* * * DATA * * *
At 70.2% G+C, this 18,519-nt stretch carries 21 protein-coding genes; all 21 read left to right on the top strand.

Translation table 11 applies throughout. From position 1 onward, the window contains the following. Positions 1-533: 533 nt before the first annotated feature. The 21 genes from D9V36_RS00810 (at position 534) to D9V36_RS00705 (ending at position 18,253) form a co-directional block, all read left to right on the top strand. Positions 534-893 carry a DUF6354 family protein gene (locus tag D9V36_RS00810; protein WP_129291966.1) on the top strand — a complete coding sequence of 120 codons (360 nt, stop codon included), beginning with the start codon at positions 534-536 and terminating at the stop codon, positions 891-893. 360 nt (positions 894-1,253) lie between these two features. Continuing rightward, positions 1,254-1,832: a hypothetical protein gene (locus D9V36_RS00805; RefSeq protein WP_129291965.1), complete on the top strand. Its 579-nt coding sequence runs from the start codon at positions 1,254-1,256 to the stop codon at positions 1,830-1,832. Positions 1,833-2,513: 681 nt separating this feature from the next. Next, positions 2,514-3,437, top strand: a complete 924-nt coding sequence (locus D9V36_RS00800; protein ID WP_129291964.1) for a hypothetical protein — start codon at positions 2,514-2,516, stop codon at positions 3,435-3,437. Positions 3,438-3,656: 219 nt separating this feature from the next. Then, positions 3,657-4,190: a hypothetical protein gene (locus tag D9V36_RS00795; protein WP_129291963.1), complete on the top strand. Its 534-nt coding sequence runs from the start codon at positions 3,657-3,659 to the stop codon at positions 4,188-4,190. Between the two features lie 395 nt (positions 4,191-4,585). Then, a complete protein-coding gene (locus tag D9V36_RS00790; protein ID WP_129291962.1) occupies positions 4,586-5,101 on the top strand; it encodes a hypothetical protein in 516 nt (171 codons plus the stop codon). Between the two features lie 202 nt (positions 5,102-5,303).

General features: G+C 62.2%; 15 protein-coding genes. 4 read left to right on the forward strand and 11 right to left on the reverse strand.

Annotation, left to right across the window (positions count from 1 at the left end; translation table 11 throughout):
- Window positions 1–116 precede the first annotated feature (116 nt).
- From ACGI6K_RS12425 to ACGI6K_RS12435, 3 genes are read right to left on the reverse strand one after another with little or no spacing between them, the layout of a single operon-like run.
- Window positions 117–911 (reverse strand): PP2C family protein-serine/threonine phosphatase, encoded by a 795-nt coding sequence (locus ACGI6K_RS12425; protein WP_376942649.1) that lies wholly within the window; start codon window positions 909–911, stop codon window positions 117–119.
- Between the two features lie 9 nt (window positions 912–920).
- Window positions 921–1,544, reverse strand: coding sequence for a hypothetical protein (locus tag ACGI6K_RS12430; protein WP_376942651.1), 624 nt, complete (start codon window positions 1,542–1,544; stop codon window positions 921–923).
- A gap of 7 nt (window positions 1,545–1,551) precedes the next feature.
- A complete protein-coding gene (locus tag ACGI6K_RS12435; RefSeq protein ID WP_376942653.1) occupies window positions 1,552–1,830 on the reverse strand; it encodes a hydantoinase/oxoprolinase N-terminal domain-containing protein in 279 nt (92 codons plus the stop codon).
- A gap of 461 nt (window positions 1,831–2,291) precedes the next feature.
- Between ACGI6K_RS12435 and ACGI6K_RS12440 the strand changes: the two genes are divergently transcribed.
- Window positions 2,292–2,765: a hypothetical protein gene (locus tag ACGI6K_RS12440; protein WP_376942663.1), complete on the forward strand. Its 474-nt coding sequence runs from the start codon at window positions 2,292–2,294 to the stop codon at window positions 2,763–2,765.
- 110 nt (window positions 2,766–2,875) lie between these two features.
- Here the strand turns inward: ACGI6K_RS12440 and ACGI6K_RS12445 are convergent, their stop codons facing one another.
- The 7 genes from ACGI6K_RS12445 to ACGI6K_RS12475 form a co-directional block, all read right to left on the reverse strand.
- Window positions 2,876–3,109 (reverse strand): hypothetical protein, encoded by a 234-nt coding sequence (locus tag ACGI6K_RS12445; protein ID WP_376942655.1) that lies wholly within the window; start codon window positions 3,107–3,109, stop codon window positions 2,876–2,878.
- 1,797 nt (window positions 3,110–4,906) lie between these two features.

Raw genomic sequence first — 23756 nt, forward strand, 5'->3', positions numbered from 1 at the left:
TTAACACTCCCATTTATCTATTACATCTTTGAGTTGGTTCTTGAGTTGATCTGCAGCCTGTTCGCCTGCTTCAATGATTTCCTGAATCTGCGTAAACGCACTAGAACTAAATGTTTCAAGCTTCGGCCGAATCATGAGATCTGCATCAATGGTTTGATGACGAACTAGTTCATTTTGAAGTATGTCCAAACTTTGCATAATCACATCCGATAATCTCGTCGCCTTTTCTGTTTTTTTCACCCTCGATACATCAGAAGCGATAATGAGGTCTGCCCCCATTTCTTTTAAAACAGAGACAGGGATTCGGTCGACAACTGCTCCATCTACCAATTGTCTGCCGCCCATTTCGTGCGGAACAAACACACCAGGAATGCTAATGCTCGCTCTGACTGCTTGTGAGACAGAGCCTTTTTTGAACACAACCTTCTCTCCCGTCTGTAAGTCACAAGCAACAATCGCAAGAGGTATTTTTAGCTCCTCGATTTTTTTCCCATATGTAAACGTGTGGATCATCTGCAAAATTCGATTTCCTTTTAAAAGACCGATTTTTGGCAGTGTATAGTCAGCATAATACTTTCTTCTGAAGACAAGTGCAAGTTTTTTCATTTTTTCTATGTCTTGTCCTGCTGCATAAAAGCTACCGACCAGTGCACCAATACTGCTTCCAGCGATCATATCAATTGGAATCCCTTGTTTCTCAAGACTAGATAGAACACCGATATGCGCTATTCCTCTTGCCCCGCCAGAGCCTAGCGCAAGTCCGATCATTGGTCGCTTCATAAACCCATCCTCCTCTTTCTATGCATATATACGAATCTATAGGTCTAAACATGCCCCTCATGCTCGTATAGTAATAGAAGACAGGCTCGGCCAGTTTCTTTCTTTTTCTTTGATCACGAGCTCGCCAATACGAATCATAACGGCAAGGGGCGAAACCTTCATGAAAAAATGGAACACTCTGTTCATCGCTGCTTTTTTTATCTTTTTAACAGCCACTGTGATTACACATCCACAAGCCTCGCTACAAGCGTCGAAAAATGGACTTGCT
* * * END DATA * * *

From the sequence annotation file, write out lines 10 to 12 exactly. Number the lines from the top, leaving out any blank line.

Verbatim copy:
- A gap of 7 nt (window positions 1,545–1,551) precedes the next feature.
- A complete protein-coding gene (locus tag ACGI6K_RS12435; RefSeq protein ID WP_376942653.1) occupies window positions 1,552–1,830 on the reverse strand; it encodes a hydantoinase/oxoprolinase N-terminal domain-containing protein in 279 nt (92 codons plus the stop codon).
- A gap of 461 nt (window positions 1,831–2,291) precedes the next feature.